Blowing Hot and Cold: Heating and Cooling Systems
Learn how to properly care for your heating and cooling system with these tips.
- Excerpted from Houseworks, by Cynthia Townley Ewer
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Fire it up!
Who can resist the lure of a crackling fire? Know how to use fires safely for warm good nights by following these tips:
Practice safe burning. In an open fire, improper burning practices can encourage formation of creosote-a highly combustible coating that is deposited inside chimneys during fireplace use. Creosote build-up creates a risk of chimney fires. Guard against this by burning only dry, seasoned wood, allowing adequate air circulation, and sticking to small, hot fires. It is also a good idea to have chimneys professionally inspected and cleaned at least once a year.
Maintain woodstoves. Woodstoves can be freestanding or designed as inserts to existing fireplaces. They increase energy efficiency when burning wood as a heat source. Be sure that household woodstoves are installed properly, and use them according to instructions. You'll need to know how to properly load wood, empty ash pits, and clean a household woodstove unit; the product manual, manufacturer, or stove installer should provide instructions for safe and efficient use.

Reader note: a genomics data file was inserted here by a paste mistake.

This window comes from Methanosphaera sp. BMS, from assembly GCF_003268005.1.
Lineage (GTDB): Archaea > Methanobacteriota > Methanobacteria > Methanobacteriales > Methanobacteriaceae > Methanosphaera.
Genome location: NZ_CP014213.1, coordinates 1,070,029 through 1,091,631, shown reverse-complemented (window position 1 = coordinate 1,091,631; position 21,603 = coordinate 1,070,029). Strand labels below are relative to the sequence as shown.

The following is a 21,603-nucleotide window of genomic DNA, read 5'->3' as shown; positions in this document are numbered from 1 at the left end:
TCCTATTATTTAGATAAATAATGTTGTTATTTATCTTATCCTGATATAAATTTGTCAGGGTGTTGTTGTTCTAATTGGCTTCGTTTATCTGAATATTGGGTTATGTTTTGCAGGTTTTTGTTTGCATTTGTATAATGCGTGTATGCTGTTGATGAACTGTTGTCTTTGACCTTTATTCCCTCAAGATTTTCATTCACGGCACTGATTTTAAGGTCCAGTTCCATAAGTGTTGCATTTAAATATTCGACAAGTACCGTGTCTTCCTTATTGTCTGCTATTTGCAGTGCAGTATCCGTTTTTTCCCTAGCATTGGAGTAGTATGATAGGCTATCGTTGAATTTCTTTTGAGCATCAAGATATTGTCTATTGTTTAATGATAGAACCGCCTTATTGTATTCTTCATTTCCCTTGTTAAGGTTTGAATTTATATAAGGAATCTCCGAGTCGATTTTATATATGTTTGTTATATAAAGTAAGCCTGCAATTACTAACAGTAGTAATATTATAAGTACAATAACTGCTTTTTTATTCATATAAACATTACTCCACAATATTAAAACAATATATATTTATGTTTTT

Dispose of ashes safely. Ashes generated by woodstoves or fireplaces may appear to be cool — but many a house fire has been started by improper disposal of fireplace ashes. Ashes retain their ability to kindle fire for several days, so use great care when disposing of them. When cleaning a fireplace, place the ashes in a metal container, moisten them, and cover with a metal lid. Never use a paper bag to store or dispose of fireplace ashes. Use only a whisk broom to collect ashes from the fireplace — never use the vacuum cleaner around ashes. Keep the discarded ashes in the can, tightly covered, for at least four days.
When selecting a disposal site, avoid wooded areas. If disposing of ashes in a yard or flower bed, be sure to remove all leaves or dry vegetation from the disposal area, and be sure it is located well away from wood fences or furniture. Tilling ashes into the top layer of soil will decrease the danger and increase the benefit to garden plants.
Reduce home heating costs
Baby, it's cold outside — but home heating makes up the lion's share of household energy use. Beat winter's chill and lower bills with these tips:
Get with the program. Programable thermostats are front-line fighters in the war against wasted energy. Set them to lower temperatures at night and while the family is away from home for best energy savings.
Let breezes blow. Furnace filters reduce dust, but left to molder, they can strangle free flow of air to the heating unit. Each month, clean filters-or replace disposable ones-to keep air circulating efficiently.
Cover up to stay cozy. Stop heat loss through windows by closing drapes, shades, or blinds when possible. A rolled towel, or custom-made "draft dodger" blocks cold air from beneath doors when snuggled up against the door jamb
Tune in to tune-ups. Regular maintenance is a must for cost-effective home heating. Seasonal visits from maintenance technicians will keep furnaces tuned — and spot any costly problems early, while they're easy to repair.
Excerpted from Houseworks, by Cynthia Townley Ewer
Text Copyright © 2006, 2010, Cynthia Townley Ewer, extracts from Houseworks, reproduced with permission from Dorling Kindersley Limited
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